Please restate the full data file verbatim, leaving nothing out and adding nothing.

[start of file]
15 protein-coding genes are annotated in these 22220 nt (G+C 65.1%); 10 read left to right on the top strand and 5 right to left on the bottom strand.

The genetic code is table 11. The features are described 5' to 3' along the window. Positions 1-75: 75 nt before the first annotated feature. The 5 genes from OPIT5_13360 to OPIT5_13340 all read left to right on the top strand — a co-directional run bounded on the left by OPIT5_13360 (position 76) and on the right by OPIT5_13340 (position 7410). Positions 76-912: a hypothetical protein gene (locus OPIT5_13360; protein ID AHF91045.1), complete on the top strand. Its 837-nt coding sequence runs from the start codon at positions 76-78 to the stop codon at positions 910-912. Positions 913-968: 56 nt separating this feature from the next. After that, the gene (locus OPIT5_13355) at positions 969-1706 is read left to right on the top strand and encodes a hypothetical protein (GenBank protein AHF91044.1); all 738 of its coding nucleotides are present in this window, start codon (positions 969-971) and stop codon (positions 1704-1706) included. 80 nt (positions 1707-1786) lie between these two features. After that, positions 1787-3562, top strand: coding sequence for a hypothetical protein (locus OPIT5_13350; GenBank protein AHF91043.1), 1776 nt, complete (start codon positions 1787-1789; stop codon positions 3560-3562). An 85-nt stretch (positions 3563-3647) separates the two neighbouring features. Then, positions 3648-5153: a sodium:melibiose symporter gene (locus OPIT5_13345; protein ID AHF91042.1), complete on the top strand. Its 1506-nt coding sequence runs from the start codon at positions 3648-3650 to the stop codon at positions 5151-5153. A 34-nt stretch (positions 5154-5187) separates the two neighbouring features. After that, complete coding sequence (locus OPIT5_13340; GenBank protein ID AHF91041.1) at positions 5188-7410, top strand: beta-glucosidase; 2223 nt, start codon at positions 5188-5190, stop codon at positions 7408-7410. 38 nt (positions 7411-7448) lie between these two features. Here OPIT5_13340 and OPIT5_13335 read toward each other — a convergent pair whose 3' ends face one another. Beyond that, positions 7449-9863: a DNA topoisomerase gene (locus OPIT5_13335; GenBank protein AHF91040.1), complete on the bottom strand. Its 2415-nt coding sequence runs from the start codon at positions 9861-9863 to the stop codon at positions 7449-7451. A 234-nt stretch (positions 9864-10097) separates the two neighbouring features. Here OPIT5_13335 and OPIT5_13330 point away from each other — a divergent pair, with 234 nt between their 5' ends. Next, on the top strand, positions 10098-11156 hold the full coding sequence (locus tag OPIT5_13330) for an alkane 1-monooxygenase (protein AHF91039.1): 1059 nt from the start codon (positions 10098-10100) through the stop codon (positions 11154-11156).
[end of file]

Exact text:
15 protein-coding genes are annotated in these 22220 nt (G+C 65.1%); 10 read left to right on the top strand and 5 right to left on the bottom strand.

The genetic code is table 11. The features are described 5' to 3' along the window. Positions 1-75: 75 nt before the first annotated feature. The 5 genes from OPIT5_13360 to OPIT5_13340 all read left to right on the top strand — a co-directional run bounded on the left by OPIT5_13360 (position 76) and on the right by OPIT5_13340 (position 7410). Positions 76-912: a hypothetical protein gene (locus OPIT5_13360; protein ID AHF91045.1), complete on the top strand. Its 837-nt coding sequence runs from the start codon at positions 76-78 to the stop codon at positions 910-912. Positions 913-968: 56 nt separating this feature from the next. After that, the gene (locus OPIT5_13355) at positions 969-1706 is read left to right on the top strand and encodes a hypothetical protein (GenBank protein AHF91044.1); all 738 of its coding nucleotides are present in this window, start codon (positions 969-971) and stop codon (positions 1704-1706) included. 80 nt (positions 1707-1786) lie between these two features. After that, positions 1787-3562, top strand: coding sequence for a hypothetical protein (locus OPIT5_13350; GenBank protein AHF91043.1), 1776 nt, complete (start codon positions 1787-1789; stop codon positions 3560-3562). An 85-nt stretch (positions 3563-3647) separates the two neighbouring features. Then, positions 3648-5153: a sodium:melibiose symporter gene (locus OPIT5_13345; protein ID AHF91042.1), complete on the top strand. Its 1506-nt coding sequence runs from the start codon at positions 3648-3650 to the stop codon at positions 5151-5153. A 34-nt stretch (positions 5154-5187) separates the two neighbouring features. After that, complete coding sequence (locus OPIT5_13340; GenBank protein ID AHF91041.1) at positions 5188-7410, top strand: beta-glucosidase; 2223 nt, start codon at positions 5188-5190, stop codon at positions 7408-7410. 38 nt (positions 7411-7448) lie between these two features. Here OPIT5_13340 and OPIT5_13335 read toward each other — a convergent pair whose 3' ends face one another. Beyond that, positions 7449-9863: a DNA topoisomerase gene (locus OPIT5_13335; GenBank protein AHF91040.1), complete on the bottom strand. Its 2415-nt coding sequence runs from the start codon at positions 9861-9863 to the stop codon at positions 7449-7451. A 234-nt stretch (positions 9864-10097) separates the two neighbouring features. Here OPIT5_13335 and OPIT5_13330 point away from each other — a divergent pair, with 234 nt between their 5' ends. Next, on the top strand, positions 10098-11156 hold the full coding sequence (locus tag OPIT5_13330) for an alkane 1-monooxygenase (protein AHF91039.1): 1059 nt from the start codon (positions 10098-10100) through the stop codon (positions 11154-11156).